merriam-webster's online dictionary (have i mentioned how i lament the loss of actual dictionaries along with actual thesauri and actual books, even? oh no, never a kindle...a topic for another post, maybe) defines "happiness" as "a state of well-being or contentment; a pleasurable or satisfying experience." meanwhile, the dictionary defines "rejoice" as "to feel great joy or delight."
there's a difference. no?
"happiness" is a noun. it is a thing that one has. that silly song promises that i will have happiness all the time if i have God. "rejoice," on the other hand, is a verb. it is something one does. as a verb, then, it is something i must choose to do. paul does not tell the philippians they have happiness. he tells them to rejoice. get busy doing something, not waiting for something to be given to you. the psalmist does not say you are happy. he says rejoice! shout for joy! do something!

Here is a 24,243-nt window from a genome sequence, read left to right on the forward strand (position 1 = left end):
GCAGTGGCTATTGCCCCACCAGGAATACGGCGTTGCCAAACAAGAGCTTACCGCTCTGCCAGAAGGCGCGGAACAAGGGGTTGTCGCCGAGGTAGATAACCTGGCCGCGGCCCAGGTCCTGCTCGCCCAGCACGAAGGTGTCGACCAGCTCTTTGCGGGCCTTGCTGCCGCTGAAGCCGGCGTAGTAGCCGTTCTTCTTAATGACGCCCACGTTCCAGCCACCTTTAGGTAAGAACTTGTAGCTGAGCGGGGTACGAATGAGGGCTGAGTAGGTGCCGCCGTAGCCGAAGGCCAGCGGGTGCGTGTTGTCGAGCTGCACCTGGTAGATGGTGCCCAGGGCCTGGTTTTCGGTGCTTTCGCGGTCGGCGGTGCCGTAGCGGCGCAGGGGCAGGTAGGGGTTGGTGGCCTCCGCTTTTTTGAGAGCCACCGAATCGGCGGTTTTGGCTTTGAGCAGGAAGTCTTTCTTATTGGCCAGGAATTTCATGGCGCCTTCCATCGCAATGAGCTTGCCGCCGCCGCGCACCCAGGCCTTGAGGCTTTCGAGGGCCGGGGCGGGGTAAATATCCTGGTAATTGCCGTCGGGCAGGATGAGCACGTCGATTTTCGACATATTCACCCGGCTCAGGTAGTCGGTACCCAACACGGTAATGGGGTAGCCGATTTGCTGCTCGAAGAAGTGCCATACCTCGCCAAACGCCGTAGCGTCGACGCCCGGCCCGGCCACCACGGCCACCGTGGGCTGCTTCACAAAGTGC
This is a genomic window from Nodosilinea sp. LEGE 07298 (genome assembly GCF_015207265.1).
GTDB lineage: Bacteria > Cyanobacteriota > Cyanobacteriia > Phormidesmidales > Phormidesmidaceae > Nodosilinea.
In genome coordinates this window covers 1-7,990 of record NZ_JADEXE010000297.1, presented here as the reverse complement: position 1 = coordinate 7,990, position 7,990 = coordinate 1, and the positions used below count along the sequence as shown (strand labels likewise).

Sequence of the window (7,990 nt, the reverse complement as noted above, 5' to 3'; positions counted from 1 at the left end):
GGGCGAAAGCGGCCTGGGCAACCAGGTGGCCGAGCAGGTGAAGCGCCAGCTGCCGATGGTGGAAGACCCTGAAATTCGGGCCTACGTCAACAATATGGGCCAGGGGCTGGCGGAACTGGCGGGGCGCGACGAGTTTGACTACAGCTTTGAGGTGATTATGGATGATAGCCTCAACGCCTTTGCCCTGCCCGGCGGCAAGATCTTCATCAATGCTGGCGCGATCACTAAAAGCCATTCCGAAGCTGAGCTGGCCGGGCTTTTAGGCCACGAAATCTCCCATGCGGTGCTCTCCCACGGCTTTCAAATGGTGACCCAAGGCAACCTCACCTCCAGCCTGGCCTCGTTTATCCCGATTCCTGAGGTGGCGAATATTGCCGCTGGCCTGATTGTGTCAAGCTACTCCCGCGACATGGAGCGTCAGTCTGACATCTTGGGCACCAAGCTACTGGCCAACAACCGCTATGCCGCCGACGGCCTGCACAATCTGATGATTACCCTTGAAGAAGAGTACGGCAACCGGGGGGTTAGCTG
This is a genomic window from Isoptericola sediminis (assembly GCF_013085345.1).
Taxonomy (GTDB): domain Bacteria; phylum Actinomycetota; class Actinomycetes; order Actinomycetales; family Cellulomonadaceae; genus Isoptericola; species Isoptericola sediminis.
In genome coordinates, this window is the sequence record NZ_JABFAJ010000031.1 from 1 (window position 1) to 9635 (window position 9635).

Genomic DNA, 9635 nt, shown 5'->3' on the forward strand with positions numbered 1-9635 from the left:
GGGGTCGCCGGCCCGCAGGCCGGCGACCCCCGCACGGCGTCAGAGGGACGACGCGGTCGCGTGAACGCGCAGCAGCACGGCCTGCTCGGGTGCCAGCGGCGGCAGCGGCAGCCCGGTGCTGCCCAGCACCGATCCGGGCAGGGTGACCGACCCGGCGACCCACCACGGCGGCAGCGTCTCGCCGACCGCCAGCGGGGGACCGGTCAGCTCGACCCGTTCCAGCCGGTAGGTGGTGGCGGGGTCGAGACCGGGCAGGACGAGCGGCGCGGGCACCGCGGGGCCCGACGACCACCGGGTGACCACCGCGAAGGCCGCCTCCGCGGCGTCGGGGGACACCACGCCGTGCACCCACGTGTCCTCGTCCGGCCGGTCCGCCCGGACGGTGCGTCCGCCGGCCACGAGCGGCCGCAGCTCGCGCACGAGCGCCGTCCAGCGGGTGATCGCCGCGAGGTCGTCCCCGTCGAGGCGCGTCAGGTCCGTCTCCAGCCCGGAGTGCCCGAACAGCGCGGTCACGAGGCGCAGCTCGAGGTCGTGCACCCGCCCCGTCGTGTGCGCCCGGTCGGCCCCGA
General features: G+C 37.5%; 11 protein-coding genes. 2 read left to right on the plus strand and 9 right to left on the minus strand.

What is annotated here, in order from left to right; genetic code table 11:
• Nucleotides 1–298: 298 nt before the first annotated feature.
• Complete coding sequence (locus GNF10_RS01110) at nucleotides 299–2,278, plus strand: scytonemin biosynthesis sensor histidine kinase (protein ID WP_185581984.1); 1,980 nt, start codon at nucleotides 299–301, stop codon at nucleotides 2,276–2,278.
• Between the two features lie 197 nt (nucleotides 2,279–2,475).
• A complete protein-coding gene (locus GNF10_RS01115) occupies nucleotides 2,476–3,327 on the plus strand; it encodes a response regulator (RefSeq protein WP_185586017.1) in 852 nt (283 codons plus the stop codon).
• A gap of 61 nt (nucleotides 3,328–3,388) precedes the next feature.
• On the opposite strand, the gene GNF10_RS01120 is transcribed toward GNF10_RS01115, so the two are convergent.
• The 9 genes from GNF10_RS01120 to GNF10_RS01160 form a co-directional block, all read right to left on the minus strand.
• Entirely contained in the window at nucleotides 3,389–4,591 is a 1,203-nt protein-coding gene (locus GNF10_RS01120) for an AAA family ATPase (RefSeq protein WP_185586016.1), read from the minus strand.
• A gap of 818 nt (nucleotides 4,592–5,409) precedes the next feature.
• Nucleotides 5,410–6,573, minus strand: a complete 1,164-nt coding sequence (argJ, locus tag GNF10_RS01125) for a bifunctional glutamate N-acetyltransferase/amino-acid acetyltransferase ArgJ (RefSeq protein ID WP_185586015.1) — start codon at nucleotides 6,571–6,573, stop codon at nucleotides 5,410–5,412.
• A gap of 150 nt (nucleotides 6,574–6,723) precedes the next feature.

in fact, the scriptures do not promise happiness but suffering. and in this suffering--get this--we are called to rejoice. it's all over the bible. "not only so, but we also rejoice in our sufferings, because we know that suffering produces perseverance; perseverance, character; and character, hope" (romans 5:3). happiness does not produce perseverance; if our circumstances are all happy, what do we have to persevere for? i'll take character and hope over "a state of contentment" any day. "rejoice that you participate in the sufferings of Christ, so that you may be overjoyed when His glory is revealed" (1peter 4:13). rejoice in sufferings, so that i may be overjoyed. okay: i'll take "overjoyed" over "happy," thank you very much.